"Brendan Murray/DUB/Lotus" wrote on 2000-03-09 16:44 UTC:
> The reality is that it's a lot cheaper, easier, and enhances compatibility
> enormously if one totally disregards this report and implements full
> Unicode support.
Sorry, but this is nonsense. It would cost enormous amounts of money if
European procurers would specify for each and every of their systems
that Hangul Jamo, Arabic, and Devanagari is supported. These scripts
(all part of "full Unicode") require quite sophisticated processing
mechanisms such as bidi, ligature substitution, etc. that will never be
needed in most European systems, because none of the people using them
can be expected to be familiar with the respective scripts. On the other
hand, there are subsets of Unicode that require not much more to be
changed then the switch from ISO 8859 to one of the UTFs and somewhat
larger fonts, and these things are indeed *very* easy to implement even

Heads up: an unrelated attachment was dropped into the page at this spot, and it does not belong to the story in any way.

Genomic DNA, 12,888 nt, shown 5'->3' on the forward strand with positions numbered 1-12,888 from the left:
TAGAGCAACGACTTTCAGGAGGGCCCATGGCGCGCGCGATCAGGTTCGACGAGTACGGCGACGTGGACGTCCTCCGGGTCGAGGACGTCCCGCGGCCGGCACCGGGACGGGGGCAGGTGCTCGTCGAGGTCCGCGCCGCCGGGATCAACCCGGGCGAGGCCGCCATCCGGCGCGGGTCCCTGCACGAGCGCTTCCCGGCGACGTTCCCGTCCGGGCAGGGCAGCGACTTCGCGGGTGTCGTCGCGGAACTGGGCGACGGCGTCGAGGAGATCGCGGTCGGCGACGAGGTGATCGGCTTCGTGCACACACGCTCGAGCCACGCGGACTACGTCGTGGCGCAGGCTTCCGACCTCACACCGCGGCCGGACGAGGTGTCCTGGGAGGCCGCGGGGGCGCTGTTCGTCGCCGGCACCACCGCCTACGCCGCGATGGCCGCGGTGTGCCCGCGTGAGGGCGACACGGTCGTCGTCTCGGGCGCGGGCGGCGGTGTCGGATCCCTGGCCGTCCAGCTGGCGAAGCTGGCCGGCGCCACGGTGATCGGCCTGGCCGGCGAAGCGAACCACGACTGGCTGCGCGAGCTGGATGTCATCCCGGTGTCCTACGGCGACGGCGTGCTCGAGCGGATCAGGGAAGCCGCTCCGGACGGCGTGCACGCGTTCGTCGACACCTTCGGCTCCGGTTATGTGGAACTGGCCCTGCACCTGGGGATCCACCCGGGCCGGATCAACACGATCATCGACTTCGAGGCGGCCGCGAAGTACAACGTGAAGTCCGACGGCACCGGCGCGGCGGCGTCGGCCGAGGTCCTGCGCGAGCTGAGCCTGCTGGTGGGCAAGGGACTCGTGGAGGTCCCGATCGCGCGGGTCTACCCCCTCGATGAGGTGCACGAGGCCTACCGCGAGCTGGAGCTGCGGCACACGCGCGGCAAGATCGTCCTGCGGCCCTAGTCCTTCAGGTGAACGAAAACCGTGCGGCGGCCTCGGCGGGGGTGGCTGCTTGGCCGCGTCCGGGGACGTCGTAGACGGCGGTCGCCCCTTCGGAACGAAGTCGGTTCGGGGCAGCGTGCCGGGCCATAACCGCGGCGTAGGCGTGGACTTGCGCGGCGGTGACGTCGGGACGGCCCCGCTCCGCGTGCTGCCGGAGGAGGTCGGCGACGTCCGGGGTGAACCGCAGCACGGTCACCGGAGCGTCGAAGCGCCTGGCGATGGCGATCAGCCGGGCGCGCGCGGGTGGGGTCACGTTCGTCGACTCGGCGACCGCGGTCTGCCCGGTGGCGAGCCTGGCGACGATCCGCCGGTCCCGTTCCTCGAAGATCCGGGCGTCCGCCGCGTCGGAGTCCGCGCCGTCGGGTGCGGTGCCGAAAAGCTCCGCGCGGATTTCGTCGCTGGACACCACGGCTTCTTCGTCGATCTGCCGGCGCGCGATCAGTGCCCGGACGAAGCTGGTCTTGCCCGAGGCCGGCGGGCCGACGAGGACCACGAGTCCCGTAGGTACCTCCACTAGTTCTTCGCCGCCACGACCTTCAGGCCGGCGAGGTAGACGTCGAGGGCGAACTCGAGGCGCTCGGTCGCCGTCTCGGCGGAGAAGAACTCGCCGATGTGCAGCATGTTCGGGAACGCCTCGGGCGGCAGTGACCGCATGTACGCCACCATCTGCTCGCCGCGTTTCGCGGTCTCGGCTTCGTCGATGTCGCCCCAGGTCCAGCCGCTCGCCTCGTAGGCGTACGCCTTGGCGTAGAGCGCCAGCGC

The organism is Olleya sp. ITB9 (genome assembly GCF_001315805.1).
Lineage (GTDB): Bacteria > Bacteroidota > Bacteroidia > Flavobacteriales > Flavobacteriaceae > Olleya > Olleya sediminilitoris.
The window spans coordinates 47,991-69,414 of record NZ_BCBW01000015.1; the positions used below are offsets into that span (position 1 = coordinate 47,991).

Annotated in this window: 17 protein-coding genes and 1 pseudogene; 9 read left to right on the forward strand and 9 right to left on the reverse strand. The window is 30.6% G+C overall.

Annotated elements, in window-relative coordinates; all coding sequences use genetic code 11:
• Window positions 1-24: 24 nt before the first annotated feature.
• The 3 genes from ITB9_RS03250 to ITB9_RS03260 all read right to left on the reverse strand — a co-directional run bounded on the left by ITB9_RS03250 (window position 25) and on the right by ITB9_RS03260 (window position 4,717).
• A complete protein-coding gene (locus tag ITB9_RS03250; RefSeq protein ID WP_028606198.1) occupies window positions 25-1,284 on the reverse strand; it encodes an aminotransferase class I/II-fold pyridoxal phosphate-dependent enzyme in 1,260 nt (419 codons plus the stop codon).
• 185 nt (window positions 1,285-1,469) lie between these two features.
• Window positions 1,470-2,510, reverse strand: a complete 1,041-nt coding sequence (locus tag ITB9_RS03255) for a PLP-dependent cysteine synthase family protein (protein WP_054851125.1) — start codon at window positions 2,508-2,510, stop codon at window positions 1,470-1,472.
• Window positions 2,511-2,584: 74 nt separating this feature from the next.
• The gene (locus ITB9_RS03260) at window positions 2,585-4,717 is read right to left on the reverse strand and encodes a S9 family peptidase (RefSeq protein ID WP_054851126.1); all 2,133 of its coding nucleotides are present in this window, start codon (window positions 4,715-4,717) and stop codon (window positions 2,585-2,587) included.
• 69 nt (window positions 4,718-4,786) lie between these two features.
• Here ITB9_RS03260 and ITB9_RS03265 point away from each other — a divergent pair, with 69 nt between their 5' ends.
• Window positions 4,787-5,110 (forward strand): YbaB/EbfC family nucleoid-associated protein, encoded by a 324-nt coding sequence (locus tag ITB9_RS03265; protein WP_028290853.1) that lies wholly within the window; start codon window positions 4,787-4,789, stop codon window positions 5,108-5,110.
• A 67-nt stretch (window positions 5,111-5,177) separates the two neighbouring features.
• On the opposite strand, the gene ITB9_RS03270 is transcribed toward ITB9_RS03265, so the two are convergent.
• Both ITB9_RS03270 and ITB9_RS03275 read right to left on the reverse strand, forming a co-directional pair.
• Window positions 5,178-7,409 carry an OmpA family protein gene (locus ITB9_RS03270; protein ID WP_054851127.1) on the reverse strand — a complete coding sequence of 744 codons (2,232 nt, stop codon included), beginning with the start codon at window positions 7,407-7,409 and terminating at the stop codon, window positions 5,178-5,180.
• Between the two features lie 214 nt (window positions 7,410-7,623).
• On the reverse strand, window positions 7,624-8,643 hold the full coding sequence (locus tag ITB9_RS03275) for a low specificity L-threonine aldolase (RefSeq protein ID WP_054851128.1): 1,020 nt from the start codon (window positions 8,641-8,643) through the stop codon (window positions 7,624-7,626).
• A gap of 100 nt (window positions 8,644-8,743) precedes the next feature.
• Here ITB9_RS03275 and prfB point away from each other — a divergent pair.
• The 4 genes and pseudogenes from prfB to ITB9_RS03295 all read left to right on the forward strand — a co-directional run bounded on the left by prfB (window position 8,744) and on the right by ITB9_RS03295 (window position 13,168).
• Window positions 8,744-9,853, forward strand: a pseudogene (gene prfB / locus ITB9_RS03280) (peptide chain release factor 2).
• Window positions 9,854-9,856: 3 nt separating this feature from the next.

on existing legacy systems (we have just done that for X11's xterm for
instance). The 11 million NLG is political nonsense of course.
Remember that not all IT system run on GUI/OS combinations with OpenType
support. Remember embedded applications with LCDs and microcontrollers,
There is certainly a need for well-defined and easily quotable Unicode
subsets, and the MES was one attempt to generate a family of these. I am
not claiming that the result was particularly useful, especially
considering the huge amount of silly politics that played a great role
in this project.
Other national standards bodies have already defined their respective
Unicode subrepertoires, e.g. JIS X 0221-1995 for Japan and GB 13000.1-93
for China do exactly what MES does for Europe.
-- Markus G. Kuhn, Computer Laboratory, University of Cambridge, UK Email: mkuhn at acm.org, WWW: <http://www.cl.cam.ac.uk/~mgk25/>
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